Don't miss

Replay


LATEST SHOWS

EYE ON AFRICA

Somalia twin bombings kill 18 in Mogadishu

Read more

MEDIAWATCH

Arming the "good guys"?

Read more

THE DEBATE

Gun Control in the United States: Will the Florida shooting be the turning point?

Read more

FRANCE IN FOCUS

Giving a voice to the homeless in France

Read more

REPORTERS

'Never Again': The students pushing for US gun control

Read more

#TECH 24

A bright future for solar power

Read more

YOU ARE HERE

Winter in France's Burgundy vineyards

Read more

FOCUS

How French cyber police are patrolling the 'Dark Web'

Read more

ENCORE!

Marseille mon amour: Mediterranean city celebrates love

Read more

REPORTERS

An in-depth report by our senior reporters and team of correspondents from around the world. Every Saturday at 9.10 pm Paris time. Or you can catch it online from Friday.

Latest update : 2015-12-08

India’s coal addiction

With the COP21 climate conference in full swing in Paris, all eyes are on emerging nations, especially India. The country is the world’s fourth-largest polluter and its CO2 emissions per inhabitant are expected to double by 2030. Yet New Delhi refuses to commit to specific targets to reduce its emissions and does not intend to deprive itself of coal, which it has plenty of.

With 1.3 billion inhabitants and a fast-growing economy, India is facing one of the planet’s biggest energy challenges. On the one hand, the Asian giant has to meet its population’s demand for electricity — 300 million Indians still have no access to power — but on the other, it must contribute to the fight against global warming, of which it is also one of the first victims. It needs to do all this without compromising its economic growth.

>>Also read on France24.com : "India searches for right energy mix at COP21 climate talks"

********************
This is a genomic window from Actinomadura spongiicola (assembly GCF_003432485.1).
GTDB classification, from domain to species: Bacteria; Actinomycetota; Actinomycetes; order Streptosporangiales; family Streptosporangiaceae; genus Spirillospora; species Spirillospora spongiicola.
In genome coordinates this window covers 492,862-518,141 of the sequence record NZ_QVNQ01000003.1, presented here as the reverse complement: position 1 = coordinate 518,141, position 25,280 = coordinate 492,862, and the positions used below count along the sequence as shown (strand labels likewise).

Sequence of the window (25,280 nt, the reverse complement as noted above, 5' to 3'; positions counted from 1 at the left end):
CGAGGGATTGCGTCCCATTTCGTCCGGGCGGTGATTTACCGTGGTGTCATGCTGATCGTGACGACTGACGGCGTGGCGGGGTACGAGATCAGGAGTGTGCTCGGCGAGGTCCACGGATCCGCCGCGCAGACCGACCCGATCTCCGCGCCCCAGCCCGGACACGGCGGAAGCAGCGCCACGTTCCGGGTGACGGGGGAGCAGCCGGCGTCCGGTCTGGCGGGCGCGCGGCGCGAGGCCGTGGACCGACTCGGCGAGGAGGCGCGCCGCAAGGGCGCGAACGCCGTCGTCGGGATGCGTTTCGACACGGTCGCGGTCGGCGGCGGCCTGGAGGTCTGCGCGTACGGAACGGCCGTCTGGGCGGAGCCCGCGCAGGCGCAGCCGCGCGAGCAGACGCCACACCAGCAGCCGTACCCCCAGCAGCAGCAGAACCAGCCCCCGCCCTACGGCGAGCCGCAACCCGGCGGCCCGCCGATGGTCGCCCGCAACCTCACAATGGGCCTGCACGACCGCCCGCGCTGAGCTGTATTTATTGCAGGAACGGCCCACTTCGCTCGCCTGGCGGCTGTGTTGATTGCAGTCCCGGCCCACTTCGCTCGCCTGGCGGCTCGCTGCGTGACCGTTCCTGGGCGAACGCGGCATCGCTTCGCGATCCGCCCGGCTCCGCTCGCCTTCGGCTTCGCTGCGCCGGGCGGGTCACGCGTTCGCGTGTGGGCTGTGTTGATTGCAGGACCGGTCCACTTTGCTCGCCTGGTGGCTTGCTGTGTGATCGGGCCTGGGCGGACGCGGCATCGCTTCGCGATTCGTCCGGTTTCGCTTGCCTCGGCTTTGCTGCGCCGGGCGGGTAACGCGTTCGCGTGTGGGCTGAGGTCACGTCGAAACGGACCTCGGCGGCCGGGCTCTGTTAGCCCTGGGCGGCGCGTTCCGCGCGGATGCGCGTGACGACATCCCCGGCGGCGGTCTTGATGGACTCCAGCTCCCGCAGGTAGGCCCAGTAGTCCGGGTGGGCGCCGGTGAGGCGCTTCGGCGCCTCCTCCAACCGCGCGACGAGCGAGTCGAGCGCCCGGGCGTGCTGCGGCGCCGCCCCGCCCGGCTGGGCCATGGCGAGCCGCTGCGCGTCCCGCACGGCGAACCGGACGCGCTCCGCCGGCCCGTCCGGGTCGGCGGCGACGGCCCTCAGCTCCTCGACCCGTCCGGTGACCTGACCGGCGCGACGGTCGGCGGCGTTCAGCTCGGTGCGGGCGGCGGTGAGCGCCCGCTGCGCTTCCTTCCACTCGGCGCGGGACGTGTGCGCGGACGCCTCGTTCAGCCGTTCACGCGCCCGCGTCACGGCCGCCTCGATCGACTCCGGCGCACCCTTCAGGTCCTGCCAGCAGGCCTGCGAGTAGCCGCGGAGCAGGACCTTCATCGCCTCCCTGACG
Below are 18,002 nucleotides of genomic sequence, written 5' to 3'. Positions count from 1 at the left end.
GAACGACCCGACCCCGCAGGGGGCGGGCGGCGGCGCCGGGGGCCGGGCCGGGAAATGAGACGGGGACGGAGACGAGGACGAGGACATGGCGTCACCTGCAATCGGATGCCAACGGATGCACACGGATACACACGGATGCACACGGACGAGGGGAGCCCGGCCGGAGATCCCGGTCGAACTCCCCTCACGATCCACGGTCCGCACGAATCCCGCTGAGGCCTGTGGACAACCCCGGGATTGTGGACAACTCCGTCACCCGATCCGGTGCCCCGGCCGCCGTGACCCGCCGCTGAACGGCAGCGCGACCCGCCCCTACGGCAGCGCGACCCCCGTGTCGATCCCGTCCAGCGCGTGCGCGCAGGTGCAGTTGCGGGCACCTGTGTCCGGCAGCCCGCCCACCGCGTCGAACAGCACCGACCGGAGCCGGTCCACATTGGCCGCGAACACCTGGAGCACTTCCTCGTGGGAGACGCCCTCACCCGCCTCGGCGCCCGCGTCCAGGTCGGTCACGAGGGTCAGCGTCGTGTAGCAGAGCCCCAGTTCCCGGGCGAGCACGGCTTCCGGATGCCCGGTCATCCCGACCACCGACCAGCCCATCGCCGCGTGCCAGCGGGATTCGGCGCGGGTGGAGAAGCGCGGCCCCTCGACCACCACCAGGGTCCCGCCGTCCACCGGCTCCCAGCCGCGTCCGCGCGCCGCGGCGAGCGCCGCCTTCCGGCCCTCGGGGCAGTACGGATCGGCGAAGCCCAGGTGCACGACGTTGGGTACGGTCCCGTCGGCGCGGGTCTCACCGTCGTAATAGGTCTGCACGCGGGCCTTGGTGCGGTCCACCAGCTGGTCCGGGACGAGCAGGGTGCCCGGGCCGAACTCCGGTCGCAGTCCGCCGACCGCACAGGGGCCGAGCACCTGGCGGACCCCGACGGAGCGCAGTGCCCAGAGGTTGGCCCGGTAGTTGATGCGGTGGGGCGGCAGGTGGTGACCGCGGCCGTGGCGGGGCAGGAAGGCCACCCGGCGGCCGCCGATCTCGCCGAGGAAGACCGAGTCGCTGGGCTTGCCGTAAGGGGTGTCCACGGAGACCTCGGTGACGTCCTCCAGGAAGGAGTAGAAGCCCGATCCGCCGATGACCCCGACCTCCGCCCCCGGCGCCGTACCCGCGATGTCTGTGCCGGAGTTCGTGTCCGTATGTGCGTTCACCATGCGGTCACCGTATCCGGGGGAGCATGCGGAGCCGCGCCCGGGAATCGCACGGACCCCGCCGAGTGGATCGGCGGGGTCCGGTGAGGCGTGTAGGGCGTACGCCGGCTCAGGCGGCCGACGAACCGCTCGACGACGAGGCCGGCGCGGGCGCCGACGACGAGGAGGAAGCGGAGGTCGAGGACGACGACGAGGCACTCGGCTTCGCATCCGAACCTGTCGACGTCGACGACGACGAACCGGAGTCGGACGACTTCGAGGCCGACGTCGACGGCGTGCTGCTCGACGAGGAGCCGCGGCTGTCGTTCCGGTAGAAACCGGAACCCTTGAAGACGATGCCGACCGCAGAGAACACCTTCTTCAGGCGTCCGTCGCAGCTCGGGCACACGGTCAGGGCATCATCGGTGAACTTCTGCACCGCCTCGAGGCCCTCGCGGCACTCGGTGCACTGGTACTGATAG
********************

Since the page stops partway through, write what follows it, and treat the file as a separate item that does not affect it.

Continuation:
Although New Delhi has committed to developing an ambitious solar energy programme, its whole industry is based on coal, the only fossil fuel present in large quantities on its territory. For this fast-growing demographic giant, coal is also the cheapest energy, albeit bad for the environment.

"There is this central dilemma between the costs that you need to put in now and the climate benefits that you get later," Ajay Mathur, chief of the government's Bureau of Energy Efficiency, explained. "And what we're trying to do is to walk a tightrope between these two tensions," said Mathur, a member of the Indian delegation at COP21.

From the Indian countryside to the Ministry of Environment, our reporters went to meet those who live closest to this “black gold”.

By Louise KAMINKA , Surabhi TANDON , Constantin SIMON

COMMENT(S)

Archives

2018-02-23 Americas

'Never Again': The students pushing for US gun control

Many of the students who survived a horrific February 14 high school shooting in Florida have become activists demanding changes to US gun laws. Their campaign could well mark a...

Read more

2018-02-16 Africa

Video: Girls in Malawi victims of 'sexual cleansing' ritual

In the remote southern regions of Malawi, a violent tradition is practised on young women. Girls who reach puberty are forced to have sex with a "hyena", a man chosen by their...

Read more

2018-02-09 China

Video: The victims of China’s forced disappearances

In China, the authorities go to great lengths to control civil society, even resorting to forced disappearances. Since President Xi Jinping came to power in 2013, political...

Read more

2018-02-02 Europe

Video: Crossing the Alps with Guinean migrants on a perilous journey

Since last summer, more migrants have been trying to cross the frozen plains of the Col de l'Échelle mountain pass in the Alps in a bid to reach France from Italy. In 2016 only a...

Read more

2018-01-26 France

Video: French Guiana battles with migrant influx, drug trafficking

In Saint-Laurent-du-Maroni, French Guiana's second-largest city, one in three residents is foreign and often there illegally. To reach this South American region of overseas...

Read more